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Cablegate: South America Esth News, Number 110

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INTERIOR FOR FWS: TOM RILEY
INTERIOR FOR NPS: JONATHAN PUTNAM
INTERIOR PASS USGS FOR INTERNATIONAL: J WEAVER
JUSTICE FOR ENVIRONMENT AND NATURAL RESOURCES: JWEBB
EPA FOR INTERNATIONAL: CAM HILL-MACON
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NSF FOR INTERNATIONAL: HAROLD STOLBERG

E.O. 12958: N/A
TAGS: SENV EAGR EAID TBIO ECON SOCI XR BR
SUBJECT: SOUTH AMERICA ESTH NEWS, NUMBER 110

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1. The following is the one-hundred-tenth in a series of
newsletters, published by the Brasilia Regional Environmental Hub,
covering environment, science and technology, and health news in
South America. The information below was gathered from news sources
from across the region, and the views expressed do not necessarily
reflect those of the Hub office or our constituent posts.
Addressees who would like to receive a user-friendly email version
of this newsletter should contact Larissa Stoner at
stonerla@state.gov. The e-mail version also contains a calendar of
upcoming ESTH events in the region. NOTE: THE NEWSLETTER IS NOW
ALSO AVAILABLE ON THE BRASILIA INTRANET PAGE, BY CLICKING ON THE
'HUB' LINK.

2. Table of Contents

Agriculture
--(3)Stakeholder Group Mulls 'Responsible Soy'
--(4)Brazil Extends Amazon Soy Ban

Health
--(5)South-South Cooperation to Fight Child Malnutrition

Forests
--(6)Brazil Slaps Millions in Environmental Fines on Steel
Companies
--(7)Brazil Police Arrest Loggers in Amazon Reserve
--(8)Brazil to Set Up Amazon Protection Fund
--(9)Brazil Environment Agency Seizes Amazon Soy, Corn
--(10)Colombian Drug Cartels Blamed For the Destruction of
Rainforest
--(11)Brazil Announces Plan for Sustainable Amazon Development

Fishing & Marine Conservation
--(12)Guyana Gets Go-Ahead for the Import of Shrimp

Protected Areas
--(13)Colombia to Add More Land to Its National Park System
--(14)Oil and Gas Exploration Plans Rile Argentina's Tourist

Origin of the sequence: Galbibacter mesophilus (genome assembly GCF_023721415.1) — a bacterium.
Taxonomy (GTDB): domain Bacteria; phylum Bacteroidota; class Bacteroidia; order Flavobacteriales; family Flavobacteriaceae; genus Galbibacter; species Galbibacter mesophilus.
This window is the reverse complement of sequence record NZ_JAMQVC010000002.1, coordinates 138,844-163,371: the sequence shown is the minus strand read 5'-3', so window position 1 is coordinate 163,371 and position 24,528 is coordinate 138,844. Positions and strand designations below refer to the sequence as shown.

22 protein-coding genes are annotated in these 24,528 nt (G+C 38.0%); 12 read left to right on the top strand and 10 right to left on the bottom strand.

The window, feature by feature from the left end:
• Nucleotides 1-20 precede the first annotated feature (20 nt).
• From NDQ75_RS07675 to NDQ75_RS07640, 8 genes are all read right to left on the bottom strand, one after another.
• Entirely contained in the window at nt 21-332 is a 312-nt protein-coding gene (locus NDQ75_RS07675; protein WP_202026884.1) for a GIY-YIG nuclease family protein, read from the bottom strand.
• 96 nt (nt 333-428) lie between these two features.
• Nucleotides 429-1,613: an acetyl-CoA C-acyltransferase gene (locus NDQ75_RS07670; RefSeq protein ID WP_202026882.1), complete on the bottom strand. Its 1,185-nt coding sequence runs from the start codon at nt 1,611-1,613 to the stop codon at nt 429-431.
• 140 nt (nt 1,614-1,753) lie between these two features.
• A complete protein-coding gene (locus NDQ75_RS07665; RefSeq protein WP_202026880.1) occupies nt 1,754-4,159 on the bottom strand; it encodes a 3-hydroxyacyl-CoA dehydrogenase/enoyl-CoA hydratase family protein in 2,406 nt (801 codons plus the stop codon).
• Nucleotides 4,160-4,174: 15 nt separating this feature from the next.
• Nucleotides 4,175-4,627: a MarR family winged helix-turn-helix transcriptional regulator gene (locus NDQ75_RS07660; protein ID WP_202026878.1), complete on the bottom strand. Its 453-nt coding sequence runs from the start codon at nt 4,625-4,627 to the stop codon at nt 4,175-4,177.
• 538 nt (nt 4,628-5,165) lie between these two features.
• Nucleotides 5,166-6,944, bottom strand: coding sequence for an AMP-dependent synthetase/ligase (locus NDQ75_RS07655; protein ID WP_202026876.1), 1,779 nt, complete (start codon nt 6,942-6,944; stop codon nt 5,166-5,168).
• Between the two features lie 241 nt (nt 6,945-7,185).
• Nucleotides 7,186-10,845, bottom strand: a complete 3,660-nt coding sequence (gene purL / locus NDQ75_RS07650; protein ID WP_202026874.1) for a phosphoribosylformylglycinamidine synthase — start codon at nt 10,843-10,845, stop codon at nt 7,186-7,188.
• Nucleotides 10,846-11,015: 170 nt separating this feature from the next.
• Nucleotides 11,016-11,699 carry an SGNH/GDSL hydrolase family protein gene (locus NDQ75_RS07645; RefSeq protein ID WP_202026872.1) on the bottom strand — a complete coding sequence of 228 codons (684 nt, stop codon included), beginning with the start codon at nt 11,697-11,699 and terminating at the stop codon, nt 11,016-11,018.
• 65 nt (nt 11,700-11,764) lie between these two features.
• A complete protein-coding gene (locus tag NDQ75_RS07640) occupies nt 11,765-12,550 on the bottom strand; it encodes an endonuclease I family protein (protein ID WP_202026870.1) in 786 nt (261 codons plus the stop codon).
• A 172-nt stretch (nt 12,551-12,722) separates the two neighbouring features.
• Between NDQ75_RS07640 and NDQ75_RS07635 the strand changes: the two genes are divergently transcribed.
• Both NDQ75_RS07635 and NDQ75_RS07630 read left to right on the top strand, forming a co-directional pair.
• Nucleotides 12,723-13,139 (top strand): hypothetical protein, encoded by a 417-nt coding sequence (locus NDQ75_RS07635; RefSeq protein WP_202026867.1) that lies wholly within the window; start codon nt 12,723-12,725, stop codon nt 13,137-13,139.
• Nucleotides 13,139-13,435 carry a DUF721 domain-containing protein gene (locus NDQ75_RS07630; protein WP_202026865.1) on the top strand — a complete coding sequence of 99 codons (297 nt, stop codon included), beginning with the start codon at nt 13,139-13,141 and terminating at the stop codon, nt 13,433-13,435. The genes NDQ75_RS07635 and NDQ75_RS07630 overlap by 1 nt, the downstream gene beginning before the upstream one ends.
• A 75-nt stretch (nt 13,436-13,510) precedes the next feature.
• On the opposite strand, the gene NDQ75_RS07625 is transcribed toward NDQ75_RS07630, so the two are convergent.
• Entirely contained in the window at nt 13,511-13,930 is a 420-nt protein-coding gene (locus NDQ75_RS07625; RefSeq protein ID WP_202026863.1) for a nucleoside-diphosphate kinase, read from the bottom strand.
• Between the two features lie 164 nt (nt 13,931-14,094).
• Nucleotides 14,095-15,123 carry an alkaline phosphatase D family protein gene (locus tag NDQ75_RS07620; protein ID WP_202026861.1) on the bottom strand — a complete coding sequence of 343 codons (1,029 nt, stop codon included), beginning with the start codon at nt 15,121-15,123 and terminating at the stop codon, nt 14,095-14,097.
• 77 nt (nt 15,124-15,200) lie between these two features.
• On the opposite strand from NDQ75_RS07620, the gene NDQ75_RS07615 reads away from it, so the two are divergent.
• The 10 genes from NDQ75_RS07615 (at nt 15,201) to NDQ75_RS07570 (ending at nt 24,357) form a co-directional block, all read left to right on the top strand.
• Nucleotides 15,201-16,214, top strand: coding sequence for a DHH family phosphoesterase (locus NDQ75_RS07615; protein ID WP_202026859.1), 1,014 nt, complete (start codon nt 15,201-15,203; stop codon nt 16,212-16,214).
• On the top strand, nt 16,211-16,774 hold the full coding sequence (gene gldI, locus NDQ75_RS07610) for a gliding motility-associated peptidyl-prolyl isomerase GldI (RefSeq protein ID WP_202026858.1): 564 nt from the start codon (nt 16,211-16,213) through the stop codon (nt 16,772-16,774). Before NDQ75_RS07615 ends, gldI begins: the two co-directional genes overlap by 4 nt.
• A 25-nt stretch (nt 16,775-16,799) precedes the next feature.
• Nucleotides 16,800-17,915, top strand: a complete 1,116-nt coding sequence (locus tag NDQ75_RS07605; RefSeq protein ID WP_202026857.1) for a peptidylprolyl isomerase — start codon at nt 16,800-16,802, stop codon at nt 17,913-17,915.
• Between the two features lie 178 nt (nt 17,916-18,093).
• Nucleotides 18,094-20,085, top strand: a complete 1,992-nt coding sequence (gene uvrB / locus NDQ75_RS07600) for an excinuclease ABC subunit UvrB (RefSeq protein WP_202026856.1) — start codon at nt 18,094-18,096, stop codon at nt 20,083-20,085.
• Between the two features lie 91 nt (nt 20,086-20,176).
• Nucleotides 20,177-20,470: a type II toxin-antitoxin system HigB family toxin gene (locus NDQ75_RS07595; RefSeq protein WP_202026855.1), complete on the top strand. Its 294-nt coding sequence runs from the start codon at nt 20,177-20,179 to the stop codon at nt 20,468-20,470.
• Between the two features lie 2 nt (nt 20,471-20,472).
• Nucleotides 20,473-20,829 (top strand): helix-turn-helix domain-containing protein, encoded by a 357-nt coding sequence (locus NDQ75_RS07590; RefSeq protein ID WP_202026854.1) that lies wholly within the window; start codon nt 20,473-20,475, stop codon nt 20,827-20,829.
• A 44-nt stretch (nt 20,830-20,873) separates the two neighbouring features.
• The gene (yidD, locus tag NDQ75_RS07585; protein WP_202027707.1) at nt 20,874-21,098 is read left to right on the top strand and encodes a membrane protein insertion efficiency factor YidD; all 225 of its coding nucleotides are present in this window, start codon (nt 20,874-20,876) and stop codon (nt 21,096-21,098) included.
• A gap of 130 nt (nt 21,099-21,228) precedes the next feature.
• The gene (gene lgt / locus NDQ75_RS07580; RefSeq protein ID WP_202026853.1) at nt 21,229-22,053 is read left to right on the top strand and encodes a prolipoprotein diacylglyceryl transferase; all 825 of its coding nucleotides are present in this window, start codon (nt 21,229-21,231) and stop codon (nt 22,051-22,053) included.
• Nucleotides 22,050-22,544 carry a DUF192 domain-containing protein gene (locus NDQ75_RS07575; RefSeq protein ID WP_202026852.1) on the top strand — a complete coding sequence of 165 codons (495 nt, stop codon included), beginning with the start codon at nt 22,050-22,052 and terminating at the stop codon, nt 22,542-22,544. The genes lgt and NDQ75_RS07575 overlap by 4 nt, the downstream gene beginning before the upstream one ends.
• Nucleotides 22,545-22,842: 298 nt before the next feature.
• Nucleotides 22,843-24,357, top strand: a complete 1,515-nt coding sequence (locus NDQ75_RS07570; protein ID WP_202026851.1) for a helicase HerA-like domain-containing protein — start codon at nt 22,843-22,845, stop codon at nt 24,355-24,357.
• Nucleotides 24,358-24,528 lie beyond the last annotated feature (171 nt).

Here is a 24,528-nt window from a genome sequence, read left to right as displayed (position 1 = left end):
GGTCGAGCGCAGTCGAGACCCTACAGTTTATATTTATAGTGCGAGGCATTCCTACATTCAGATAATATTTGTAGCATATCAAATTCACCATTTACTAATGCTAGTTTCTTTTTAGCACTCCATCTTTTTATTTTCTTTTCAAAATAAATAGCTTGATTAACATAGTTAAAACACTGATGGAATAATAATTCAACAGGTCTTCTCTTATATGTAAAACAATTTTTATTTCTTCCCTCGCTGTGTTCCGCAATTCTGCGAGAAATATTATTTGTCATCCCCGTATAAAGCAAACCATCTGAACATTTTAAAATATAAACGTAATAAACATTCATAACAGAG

Destinations

Science & Technology
--(15)Brazil Biotech 'Held Back' By Regulatory Barriers

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--(16)Lula Tries To Build South American Antarctic Research Program

Climate Change
--(17)Scientists Probe Chile's Coast for Climate Change Factors
--(18)Brazil's Amazon Conservation Efforts worth $100 Billion

Pollution
--(19)Brazilian Court Ruling Targets Impact Fees

Waste Management & Recycling
--(20)Argentina Approves Recycled Plastic for Food Containers

Mining & Other Extractive Industries
--(21)Venezuela Halts Two Gold Mining Projects
--(22)Guyana, Brazil to Work Closer On Conflict Diamonds
--(23)World Wildlife Fund Guyana Pushing Safer Mining Practices

Energy
--(24)Chile to Build Eco-Friendly Dams
--(25)Sugar Cane Surpasses Hydroelectric Dams in Brazil Energy
Complex
--(26)Editorial: Challenges of Installing Wind Power in Chile

General
--(27)Scientists Monitor Eruption's Fallout in Chile
--(28)Chile Enviro Groups Give Bachelet Lukewarm Review

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Agriculture
-----------

3. Stakeholder Group Mulls 'Responsible Soy'

May 2008 - Can agricultural standards be developed voluntarily that
would make South America's boom in soy cultivation environmentally
sustainable? A multi-stakeholder group including representatives of
agribusiness, environmental organizations, the banking industry and
academia convened in Buenos Aires last month on the theory that such
an initiative might be possible. "Until recently we thought
productivity was not compatible with sustainability," Gustavo
Grobocopatel, a leading Argentine soy producer, said at the April
23-24 meeting, called The Round Table Conference on Responsible Soy.

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"We discovered the opposite is true." South America has played a
large part in the expansion of world soy production. Brazil,
Argentina, Paraguay and Bolivia alone account for more than half of
the world's soy crop, with production in each of these countries
increasing at a rate of 10% annually.

Source - EcoAmericas (please contact Larissa Stoner for complete
article)